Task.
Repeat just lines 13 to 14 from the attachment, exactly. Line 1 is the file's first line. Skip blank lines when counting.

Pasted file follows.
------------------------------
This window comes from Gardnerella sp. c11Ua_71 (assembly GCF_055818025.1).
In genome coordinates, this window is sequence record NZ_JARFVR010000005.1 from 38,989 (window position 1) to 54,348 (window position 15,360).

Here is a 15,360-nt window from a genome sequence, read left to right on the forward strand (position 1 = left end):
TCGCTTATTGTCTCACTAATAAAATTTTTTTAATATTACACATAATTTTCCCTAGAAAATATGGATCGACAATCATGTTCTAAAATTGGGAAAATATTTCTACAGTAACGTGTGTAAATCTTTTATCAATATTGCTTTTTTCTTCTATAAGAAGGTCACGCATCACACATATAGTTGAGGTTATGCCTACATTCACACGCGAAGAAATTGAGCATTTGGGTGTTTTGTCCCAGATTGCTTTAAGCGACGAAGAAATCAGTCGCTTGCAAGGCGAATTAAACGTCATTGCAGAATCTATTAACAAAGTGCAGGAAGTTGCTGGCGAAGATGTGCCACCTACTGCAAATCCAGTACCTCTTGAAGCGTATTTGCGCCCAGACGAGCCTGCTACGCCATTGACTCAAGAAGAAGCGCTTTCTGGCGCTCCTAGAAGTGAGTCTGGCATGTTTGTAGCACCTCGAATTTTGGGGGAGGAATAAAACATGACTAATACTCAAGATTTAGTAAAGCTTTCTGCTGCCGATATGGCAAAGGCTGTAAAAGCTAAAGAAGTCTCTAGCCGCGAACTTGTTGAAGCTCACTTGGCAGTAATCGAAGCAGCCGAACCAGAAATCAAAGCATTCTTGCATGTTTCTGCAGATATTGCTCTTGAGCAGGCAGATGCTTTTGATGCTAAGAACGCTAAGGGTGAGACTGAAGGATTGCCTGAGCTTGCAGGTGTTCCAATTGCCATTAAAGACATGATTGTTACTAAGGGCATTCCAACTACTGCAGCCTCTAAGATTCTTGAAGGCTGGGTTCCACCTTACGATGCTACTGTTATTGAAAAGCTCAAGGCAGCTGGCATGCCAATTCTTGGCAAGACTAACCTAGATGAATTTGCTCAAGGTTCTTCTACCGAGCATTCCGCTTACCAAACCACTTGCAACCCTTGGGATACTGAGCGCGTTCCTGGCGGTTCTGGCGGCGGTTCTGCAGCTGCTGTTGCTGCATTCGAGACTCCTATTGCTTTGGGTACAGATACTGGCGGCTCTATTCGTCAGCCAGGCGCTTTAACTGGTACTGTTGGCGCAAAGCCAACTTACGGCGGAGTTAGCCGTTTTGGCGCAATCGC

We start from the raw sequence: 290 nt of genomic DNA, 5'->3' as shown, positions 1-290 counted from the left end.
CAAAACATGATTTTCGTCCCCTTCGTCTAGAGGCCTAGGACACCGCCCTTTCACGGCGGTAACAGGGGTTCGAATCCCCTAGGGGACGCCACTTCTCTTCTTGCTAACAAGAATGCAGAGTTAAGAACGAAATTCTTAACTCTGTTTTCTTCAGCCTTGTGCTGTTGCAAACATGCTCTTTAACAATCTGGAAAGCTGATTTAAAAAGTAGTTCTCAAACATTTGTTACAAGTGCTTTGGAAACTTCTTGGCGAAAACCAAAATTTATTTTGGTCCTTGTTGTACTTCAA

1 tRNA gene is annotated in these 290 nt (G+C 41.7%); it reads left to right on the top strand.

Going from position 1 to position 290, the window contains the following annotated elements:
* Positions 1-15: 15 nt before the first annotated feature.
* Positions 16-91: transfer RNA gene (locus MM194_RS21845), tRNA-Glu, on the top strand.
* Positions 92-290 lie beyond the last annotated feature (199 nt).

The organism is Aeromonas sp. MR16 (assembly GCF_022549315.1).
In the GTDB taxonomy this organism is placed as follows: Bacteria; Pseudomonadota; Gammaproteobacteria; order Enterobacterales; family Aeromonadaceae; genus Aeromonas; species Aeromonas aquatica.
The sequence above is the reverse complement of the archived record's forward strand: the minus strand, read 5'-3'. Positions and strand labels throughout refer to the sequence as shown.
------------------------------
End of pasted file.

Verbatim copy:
In the GTDB taxonomy this organism is placed as follows: Bacteria; Pseudomonadota; Gammaproteobacteria; order Enterobacterales; family Aeromonadaceae; genus Aeromonas; species Aeromonas aquatica.
The sequence above is the reverse complement of the archived record's forward strand: the minus strand, read 5'-3'. Positions and strand labels throughout refer to the sequence as shown.